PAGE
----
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Twelve seniors were presented with awards to recognize their commitment to being outstanding high school athletes (Photo by Zoe Gister).
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Smiling and holding their floats, seniors make the most of their lunch.
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On Tuesday, May 28, after a long Memorial Day Weekend and with only twelve more academic days left of school, leadership kicked off Senior...

Boys’ varsity baseball marks history with first-ever state playoff victory
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On May 28, the Giants’ varsity baseball team took on the Carmel Padres in the first Norcal state playoff game in the program’s history. The...

Double contacts approved by the NCAA in women’s volleyball

Smiling for the camera, Senior Kate Sicklick poses for her beginning of season headshot (Courtesy of Kate Sicklick).

On Feb. 20th, the National Collegiate Athletic Association (NCAA) approved double contacts by setters in women’s college volleyball. According to, the Playing Rules Oversight Panel has now established the allowance of players to make contact with the ball more than once with any part of their body in a single attempt on a team’s second contact when the ball is played to a teammate. This means that setters can double balls and are no longer under the strict rule of not having the ball spin.

A setter’s position in volleyball sparks controversy and debate in reffing because of the difficulty of defining whether a ball had been doubled or not. With this new rule being imposed, volleyball games are thought to become more cohesive.

Although this new rule will not affect volleyball here at Redwood, it will have an impact on students who want to pursue a volleyball career. According to senior Kate Sicklick, a volleyball player of  five years and member of the girls’ varsity volleyball team, the rule is focused more on the referees than on the player.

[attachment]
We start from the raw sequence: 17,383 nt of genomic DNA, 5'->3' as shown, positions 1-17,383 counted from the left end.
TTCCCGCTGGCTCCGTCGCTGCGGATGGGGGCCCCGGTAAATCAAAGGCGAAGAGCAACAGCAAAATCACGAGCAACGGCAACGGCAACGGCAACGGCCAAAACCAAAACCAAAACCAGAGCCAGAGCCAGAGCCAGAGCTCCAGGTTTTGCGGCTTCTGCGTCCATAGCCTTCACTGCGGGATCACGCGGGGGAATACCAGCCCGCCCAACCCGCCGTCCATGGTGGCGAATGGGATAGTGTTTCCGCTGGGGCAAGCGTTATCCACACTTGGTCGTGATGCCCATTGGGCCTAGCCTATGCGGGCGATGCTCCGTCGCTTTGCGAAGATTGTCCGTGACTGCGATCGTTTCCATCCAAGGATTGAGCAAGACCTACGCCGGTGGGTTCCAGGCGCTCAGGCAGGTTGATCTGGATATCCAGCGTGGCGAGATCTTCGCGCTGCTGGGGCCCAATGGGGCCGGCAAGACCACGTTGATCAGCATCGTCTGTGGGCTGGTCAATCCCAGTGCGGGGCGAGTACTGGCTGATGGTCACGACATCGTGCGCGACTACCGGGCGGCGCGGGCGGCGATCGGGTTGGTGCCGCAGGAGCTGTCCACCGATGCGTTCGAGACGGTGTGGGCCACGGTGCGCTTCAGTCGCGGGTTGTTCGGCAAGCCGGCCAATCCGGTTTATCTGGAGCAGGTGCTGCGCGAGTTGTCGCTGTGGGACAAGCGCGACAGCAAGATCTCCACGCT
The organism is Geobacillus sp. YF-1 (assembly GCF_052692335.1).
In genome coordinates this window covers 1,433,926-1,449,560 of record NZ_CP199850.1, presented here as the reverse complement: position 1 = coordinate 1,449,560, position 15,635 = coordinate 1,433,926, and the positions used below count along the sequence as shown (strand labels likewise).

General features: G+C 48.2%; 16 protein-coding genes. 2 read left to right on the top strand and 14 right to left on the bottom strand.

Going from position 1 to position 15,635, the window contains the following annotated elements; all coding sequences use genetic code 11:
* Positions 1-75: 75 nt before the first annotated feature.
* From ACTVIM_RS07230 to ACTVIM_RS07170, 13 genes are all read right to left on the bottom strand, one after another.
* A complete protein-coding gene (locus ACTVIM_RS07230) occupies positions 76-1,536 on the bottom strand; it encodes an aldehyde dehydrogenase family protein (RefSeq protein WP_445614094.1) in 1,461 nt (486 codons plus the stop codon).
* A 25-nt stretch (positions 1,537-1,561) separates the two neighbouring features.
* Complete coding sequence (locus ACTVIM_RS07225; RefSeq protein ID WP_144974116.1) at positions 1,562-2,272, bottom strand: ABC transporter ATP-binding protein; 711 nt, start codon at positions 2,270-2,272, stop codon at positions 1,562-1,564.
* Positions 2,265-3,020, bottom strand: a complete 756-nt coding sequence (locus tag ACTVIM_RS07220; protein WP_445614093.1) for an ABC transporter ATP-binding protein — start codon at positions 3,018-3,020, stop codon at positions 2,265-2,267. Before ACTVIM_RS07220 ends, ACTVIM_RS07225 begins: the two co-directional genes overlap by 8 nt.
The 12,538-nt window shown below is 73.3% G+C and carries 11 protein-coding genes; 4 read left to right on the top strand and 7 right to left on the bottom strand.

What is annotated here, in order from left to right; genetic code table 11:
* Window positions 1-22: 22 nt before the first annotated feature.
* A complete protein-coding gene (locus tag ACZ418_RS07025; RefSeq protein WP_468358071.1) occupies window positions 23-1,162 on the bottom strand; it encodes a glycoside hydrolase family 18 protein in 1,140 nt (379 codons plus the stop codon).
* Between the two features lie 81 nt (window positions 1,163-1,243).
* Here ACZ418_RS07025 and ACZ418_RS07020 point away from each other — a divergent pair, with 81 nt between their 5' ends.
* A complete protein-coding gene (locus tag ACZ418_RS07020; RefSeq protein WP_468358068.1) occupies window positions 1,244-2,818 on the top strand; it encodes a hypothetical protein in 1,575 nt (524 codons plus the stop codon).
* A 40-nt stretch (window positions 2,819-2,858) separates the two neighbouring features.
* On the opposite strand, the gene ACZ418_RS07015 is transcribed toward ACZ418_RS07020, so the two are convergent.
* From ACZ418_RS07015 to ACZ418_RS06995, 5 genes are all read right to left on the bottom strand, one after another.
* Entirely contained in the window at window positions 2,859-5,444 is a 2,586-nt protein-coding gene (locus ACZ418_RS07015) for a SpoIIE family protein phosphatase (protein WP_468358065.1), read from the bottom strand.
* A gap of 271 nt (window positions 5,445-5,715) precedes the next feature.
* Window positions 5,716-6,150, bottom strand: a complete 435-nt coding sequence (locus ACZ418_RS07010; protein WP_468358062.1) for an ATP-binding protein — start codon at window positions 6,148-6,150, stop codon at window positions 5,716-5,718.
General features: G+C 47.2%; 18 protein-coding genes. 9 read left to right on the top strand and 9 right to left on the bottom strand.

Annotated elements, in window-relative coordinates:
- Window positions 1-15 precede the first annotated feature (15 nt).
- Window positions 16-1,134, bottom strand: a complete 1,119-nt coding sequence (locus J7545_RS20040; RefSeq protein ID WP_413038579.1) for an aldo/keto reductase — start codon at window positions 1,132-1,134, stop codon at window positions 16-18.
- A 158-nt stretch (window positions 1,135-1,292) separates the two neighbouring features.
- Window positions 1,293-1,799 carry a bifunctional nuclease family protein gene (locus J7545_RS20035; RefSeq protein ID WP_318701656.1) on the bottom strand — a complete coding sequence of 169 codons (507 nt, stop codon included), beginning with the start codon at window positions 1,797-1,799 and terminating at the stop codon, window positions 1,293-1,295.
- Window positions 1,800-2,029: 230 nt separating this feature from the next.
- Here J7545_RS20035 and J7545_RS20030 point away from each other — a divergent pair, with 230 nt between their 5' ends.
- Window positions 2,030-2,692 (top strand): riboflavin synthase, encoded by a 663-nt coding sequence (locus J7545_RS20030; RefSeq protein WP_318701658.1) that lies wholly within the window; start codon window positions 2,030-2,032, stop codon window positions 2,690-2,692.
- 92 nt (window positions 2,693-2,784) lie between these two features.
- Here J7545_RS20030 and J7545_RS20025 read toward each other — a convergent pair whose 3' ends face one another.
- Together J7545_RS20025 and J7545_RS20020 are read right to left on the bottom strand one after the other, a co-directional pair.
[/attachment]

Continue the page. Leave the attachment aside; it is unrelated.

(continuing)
“This call was highly controversial for the referees. It’s not like it was a highly controversial call for the kid. Most of the time, if you’re a setter and you double the ball, you know. It feels different,” Sicklick said.

Officiating whether or not a ball had been doubled during a match sparks disagreements between players and referees. A rule like this can dismiss those arguments and create a stronger flow throughout the match.

Although this new rule has been established, Sicklick believes that setters will continue to set balls the traditional way, as they have been trained to do it their entire volleyball career.

Tossing the ball, Freshman Katie Lazzareschi prepares to begin the set (Courtesy of Katie Lazzareschi).

“Math and physics-wise, it’s harder to hit a spinning ball out of the air. If you ask anyone who plays [setter], they’d say, ‘No, I’d rather have a floating set,’” Sicklick said.

Freshman Katie Lazzareschi, Redwood’s varsity volleyball setter, also agrees that the new rule imposed can be irritating for setters after intense training.

“It’s just kind of annoying because setters train to get a really good touch of the ball so that the contact comes out clean,” Lazzareschi said.

Overall, the new double contact rule in women’s college volleyball is deemed to have little to no effect on setters and their teammates as they will most likely continue to maintain the criteria of a “perfect” set due to all of their hard training. Yet, the establishment of the rule has left setters displeased considering how hard they worked to master the perfect set. 

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About the Contributor
Vivi Endler
Vivi Endler is a sophomore at Redwood High School. She is currently a student in Redwood's Non-Fiction class elective. She enjoys dancing and spending time with her friends and family.